Christians Take On Jewish Identity
DALLAS (AP) _ Menachem Brakefield arrives home sweating after walking the mile from Friday evening prayers in his heavy black wool suit and hat.
``Shalom, mazel tov! Man, it’s hot!″ exclaims the burly 48-year-old printing company salesman as he mops his forehead and greets family and friends who have arrived for the Sabbath meal.
Devora Brakefield, 49, and friend Hannah Skinner, 53, have prepared a kosher feast and lit the Sabbath candles. Everyone crowds around the small dining room table for several prayers before diving into the chicken, green beans, carrot-raisin salad and new potatoes.
As they celebrate the Sabbath according to Orthodox Jewish dictates, they cannot help reflecting on their path to this spiritual point: Menachem and Devora were born Scott and Debe (pronounced like Debbie) and were churchgoing Southern Baptists. Hannah, formerly Nancy, was a Disciple of Christ.
The three struggled separately for years to reconcile childhood beliefs with adult experiences. Eventually, inspired by a traveling, Bible-quoting, Orthodox rabbi from New York, the three formally converted in February and took on Hebrew names to symbolize their adoption of new, Jewish identities.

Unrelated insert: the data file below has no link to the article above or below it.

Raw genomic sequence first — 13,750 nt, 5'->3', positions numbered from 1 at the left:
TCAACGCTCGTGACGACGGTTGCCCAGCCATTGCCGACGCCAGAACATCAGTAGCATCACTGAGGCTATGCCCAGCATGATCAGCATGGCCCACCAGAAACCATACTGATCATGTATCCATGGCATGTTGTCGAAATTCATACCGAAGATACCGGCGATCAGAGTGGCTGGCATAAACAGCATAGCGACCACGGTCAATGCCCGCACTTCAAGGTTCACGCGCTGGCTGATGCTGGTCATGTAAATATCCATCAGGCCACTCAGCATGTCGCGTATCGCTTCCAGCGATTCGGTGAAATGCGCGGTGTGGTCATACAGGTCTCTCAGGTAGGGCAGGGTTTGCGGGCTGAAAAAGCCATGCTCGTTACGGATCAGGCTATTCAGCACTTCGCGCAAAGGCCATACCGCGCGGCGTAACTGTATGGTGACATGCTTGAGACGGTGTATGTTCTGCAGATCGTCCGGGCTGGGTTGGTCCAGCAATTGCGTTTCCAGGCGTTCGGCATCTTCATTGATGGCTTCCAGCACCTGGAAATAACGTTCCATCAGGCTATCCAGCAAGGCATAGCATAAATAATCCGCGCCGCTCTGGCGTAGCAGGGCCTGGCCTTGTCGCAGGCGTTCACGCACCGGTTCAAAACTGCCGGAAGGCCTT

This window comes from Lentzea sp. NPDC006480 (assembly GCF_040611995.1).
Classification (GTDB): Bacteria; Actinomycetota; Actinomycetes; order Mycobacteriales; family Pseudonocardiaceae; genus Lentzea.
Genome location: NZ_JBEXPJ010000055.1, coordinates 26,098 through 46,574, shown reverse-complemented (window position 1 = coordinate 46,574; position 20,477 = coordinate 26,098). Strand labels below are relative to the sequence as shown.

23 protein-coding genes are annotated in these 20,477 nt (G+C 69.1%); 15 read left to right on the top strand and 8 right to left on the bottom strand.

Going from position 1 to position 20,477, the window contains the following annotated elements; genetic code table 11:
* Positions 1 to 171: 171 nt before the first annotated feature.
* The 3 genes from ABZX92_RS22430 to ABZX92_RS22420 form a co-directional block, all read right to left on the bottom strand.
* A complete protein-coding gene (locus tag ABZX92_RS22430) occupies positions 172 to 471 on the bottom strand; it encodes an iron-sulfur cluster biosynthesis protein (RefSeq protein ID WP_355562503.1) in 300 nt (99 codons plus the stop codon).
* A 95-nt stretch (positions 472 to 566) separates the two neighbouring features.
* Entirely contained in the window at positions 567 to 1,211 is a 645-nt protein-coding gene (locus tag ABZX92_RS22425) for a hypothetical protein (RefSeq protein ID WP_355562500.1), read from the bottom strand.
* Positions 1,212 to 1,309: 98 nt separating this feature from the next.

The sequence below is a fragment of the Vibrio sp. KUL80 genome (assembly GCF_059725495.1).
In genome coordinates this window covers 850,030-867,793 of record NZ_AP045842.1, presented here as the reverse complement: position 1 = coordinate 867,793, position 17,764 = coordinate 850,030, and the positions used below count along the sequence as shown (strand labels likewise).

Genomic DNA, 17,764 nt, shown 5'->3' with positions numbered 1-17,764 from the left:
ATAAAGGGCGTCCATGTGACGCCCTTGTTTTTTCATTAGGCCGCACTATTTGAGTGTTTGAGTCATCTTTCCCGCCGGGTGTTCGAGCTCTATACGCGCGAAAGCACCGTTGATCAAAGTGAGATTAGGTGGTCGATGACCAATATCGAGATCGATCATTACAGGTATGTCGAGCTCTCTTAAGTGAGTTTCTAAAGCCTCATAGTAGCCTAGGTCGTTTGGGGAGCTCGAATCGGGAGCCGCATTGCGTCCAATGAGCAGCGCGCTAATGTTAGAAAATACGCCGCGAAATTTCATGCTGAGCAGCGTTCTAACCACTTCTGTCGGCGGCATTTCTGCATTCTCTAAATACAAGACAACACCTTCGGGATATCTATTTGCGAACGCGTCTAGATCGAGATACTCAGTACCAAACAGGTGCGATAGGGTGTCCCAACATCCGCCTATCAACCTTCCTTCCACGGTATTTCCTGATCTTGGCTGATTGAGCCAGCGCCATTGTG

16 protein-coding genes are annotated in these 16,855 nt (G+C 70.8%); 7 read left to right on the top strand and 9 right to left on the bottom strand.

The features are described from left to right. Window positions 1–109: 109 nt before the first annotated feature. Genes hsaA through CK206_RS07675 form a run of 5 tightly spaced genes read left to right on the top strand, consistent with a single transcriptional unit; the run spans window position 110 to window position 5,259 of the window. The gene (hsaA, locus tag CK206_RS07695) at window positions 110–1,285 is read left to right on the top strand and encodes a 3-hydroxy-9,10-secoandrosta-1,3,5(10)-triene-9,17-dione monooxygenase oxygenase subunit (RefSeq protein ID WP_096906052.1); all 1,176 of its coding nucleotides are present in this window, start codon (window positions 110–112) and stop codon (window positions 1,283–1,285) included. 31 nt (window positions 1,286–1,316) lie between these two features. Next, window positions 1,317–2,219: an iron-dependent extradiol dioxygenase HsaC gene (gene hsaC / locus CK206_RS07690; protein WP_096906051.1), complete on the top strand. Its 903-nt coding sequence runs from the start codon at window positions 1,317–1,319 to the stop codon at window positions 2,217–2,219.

Beginning at sunset Tuesday, they will observe their first Yom Kippur, the Day of Atonement, the holiest day in the Jewish calendar, which is marked with fasting and prayers.
It was a leap of faith a long time coming.
Devora, a former public school librarian, remembers struggling with certain aspects of her stable, loving family’s Southern Baptist faith, which taught that the Bible was the unerring word of God.
She had trouble reconciling the Christian belief in one God with the teaching that Jesus was the Son of God.
``Is Jesus the Messiah? Is he the son of God?″ Devora remembers asking herself. ``Is he a deity? I grew up thinking he was equal to God, therefore that would make him God.″ And that would make two gods, she thought.
Still, Devora stuck to the Baptist path her family expected. At 21, after graduating from Baylor University, she married a ministry student. The wedding was at First Baptist Church of Dallas, where her father and brother still are deacons.
Devora had two daughters, but by 1980, under circumstances she won’t discuss, she was divorced. She married again, briefly, but divorced again two years before meeting Menachem Brakefield in the singles Sunday school class at Wilshire Baptist Church in Dallas.
Menachem had overcome his own obstacles: a mother who died when he was 10, a violent father. He started working at a young age, married and divorced twice and was raising two school-age sons and an 18-year-old daughter when he met the brown-eyed, soft-spoken Devora.
``What partially brought us together was our search″ for spiritual answers, Devora recalls. After dating for two years, they married in 1990 in a small Baptist wedding.